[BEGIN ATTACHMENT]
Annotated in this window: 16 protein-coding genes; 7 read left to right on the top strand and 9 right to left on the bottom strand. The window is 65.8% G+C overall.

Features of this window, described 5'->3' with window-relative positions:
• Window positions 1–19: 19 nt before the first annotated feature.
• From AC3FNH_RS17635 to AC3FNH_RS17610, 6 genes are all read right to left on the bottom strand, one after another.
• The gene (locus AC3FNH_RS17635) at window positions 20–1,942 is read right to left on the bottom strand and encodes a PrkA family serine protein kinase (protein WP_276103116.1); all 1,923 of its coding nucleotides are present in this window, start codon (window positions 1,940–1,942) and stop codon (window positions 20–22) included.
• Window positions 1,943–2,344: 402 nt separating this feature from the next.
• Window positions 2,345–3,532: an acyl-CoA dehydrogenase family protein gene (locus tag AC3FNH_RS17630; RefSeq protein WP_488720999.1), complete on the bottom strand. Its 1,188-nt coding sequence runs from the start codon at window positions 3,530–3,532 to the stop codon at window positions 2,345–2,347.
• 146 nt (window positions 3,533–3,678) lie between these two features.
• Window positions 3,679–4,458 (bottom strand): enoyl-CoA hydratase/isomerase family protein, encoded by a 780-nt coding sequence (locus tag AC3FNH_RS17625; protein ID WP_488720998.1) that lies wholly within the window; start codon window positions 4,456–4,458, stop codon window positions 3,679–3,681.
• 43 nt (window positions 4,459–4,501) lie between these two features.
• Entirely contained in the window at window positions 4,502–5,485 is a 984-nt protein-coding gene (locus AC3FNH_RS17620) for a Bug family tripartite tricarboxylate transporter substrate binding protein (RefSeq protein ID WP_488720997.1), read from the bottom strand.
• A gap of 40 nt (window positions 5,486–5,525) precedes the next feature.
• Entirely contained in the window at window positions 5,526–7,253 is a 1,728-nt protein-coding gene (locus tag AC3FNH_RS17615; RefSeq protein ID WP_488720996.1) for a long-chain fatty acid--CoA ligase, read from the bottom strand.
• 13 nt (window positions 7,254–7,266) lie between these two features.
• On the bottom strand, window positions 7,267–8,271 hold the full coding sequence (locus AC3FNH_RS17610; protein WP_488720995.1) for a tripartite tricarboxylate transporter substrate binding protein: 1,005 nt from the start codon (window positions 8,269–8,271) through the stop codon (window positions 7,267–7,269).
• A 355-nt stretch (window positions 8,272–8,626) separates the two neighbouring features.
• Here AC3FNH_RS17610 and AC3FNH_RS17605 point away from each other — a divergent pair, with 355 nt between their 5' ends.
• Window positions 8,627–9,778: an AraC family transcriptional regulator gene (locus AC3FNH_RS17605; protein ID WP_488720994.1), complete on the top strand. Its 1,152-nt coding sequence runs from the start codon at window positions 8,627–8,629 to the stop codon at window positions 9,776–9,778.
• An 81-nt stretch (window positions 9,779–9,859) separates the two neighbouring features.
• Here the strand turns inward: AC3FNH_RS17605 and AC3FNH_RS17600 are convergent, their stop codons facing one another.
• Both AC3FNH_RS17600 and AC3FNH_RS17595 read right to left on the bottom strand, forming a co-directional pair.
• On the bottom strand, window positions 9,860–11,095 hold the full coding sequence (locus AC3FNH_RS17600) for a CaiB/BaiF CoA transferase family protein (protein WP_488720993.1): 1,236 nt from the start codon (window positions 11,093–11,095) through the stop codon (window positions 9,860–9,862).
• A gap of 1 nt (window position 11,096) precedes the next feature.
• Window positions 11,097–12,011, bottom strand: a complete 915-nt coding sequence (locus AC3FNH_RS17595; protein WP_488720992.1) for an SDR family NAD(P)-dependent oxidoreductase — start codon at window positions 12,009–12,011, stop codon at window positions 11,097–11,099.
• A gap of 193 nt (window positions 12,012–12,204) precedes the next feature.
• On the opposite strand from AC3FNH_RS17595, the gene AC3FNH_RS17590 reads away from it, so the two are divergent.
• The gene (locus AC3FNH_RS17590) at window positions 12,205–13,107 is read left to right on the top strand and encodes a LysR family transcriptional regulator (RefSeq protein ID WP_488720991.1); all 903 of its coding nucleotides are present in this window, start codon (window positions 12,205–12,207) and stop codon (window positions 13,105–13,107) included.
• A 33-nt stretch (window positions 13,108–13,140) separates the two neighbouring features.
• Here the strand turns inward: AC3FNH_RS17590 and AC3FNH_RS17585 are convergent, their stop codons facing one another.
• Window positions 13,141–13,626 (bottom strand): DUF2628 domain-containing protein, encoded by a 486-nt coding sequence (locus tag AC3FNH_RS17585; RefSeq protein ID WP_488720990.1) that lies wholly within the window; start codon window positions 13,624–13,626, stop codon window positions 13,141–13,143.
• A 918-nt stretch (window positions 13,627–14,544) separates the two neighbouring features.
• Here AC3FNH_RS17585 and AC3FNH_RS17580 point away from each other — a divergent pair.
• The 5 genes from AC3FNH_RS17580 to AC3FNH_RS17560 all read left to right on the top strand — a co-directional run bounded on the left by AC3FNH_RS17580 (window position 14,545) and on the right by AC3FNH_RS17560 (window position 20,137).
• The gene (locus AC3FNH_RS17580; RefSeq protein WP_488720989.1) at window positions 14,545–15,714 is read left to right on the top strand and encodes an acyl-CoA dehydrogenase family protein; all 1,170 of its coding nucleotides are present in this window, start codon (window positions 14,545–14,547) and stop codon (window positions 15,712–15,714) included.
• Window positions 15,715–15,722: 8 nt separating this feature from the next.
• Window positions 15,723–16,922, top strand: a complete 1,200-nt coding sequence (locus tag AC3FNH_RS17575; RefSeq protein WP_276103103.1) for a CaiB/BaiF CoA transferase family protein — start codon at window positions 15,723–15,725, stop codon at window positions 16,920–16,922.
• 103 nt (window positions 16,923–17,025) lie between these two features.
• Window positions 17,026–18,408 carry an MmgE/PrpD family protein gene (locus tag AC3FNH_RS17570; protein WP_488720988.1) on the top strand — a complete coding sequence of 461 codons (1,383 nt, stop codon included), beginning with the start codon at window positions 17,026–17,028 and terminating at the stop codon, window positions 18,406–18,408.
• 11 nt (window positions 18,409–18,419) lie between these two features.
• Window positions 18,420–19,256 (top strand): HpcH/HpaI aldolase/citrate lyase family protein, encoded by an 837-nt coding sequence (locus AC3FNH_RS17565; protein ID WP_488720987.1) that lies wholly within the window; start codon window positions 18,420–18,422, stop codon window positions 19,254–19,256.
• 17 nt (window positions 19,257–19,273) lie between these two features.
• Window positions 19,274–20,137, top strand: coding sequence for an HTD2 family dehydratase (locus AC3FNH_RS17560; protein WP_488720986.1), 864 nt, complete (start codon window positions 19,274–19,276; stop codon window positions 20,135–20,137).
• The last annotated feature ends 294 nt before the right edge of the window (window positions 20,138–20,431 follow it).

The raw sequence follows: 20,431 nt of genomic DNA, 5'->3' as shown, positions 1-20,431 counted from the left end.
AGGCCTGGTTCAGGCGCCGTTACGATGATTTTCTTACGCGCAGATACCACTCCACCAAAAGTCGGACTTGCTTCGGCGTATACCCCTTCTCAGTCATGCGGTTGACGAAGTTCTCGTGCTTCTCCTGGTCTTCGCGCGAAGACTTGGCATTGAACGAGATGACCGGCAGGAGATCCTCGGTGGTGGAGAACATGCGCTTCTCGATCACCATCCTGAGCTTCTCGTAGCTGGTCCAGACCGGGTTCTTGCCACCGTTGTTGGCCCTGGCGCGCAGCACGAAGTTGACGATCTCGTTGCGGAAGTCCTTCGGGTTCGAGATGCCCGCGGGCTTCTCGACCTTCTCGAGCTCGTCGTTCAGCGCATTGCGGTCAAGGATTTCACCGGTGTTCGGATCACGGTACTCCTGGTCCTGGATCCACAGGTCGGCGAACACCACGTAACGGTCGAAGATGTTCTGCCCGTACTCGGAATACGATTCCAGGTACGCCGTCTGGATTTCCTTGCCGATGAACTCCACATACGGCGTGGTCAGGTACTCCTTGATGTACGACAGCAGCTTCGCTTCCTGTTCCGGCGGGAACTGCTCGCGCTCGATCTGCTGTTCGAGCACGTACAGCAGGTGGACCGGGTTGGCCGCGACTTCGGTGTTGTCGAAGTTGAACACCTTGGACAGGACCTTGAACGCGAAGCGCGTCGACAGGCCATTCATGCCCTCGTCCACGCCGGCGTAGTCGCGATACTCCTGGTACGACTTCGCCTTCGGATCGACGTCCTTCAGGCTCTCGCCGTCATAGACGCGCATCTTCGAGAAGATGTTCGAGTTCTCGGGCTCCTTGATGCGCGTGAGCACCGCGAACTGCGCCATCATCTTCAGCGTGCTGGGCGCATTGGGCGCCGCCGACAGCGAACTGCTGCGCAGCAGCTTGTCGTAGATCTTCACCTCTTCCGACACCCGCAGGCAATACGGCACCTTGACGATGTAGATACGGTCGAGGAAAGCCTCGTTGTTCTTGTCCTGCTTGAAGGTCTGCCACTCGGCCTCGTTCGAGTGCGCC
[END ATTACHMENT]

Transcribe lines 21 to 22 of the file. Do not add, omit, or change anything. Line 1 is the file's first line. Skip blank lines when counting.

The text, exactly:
• Both AC3FNH_RS17600 and AC3FNH_RS17595 read right to left on the bottom strand, forming a co-directional pair.
• On the bottom strand, window positions 9,860–11,095 hold the full coding sequence (locus AC3FNH_RS17600) for a CaiB/BaiF CoA transferase family protein (protein WP_488720993.1): 1,236 nt from the start codon (window positions 11,093–11,095) through the stop codon (window positions 9,860–9,862).